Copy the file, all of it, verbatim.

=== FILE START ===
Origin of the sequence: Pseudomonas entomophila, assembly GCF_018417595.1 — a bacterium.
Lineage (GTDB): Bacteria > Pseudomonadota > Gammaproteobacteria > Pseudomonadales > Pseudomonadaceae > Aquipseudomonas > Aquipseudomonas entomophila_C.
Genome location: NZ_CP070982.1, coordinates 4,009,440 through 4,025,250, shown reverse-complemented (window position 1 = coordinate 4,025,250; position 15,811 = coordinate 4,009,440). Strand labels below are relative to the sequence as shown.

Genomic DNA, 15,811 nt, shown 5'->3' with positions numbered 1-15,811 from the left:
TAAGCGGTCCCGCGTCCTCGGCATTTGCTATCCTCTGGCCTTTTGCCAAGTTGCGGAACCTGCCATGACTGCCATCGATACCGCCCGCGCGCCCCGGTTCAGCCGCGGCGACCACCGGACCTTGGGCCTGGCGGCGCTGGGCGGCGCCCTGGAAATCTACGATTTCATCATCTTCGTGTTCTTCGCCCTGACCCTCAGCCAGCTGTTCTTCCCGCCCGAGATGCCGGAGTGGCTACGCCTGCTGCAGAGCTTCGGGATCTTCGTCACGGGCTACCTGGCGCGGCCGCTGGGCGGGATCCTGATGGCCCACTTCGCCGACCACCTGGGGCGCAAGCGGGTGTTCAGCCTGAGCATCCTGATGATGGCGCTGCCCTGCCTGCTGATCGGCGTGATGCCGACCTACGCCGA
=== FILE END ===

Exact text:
Origin of the sequence: Pseudomonas entomophila, assembly GCF_018417595.1 — a bacterium.
Lineage (GTDB): Bacteria > Pseudomonadota > Gammaproteobacteria > Pseudomonadales > Pseudomonadaceae > Aquipseudomonas > Aquipseudomonas entomophila_C.
Genome location: NZ_CP070982.1, coordinates 4,009,440 through 4,025,250, shown reverse-complemented (window position 1 = coordinate 4,025,250; position 15,811 = coordinate 4,009,440). Strand labels below are relative to the sequence as shown.

Genomic DNA, 15,811 nt, shown 5'->3' with positions numbered 1-15,811 from the left:
TAAGCGGTCCCGCGTCCTCGGCATTTGCTATCCTCTGGCCTTTTGCCAAGTTGCGGAACCTGCCATGACTGCCATCGATACCGCCCGCGCGCCCCGGTTCAGCCGCGGCGACCACCGGACCTTGGGCCTGGCGGCGCTGGGCGGCGCCCTGGAAATCTACGATTTCATCATCTTCGTGTTCTTCGCCCTGACCCTCAGCCAGCTGTTCTTCCCGCCCGAGATGCCGGAGTGGCTACGCCTGCTGCAGAGCTTCGGGATCTTCGTCACGGGCTACCTGGCGCGGCCGCTGGGCGGGATCCTGATGGCCCACTTCGCCGACCACCTGGGGCGCAAGCGGGTGTTCAGCCTGAGCATCCTGATGATGGCGCTGCCCTGCCTGCTGATCGGCGTGATGCCGACCTACGCCGA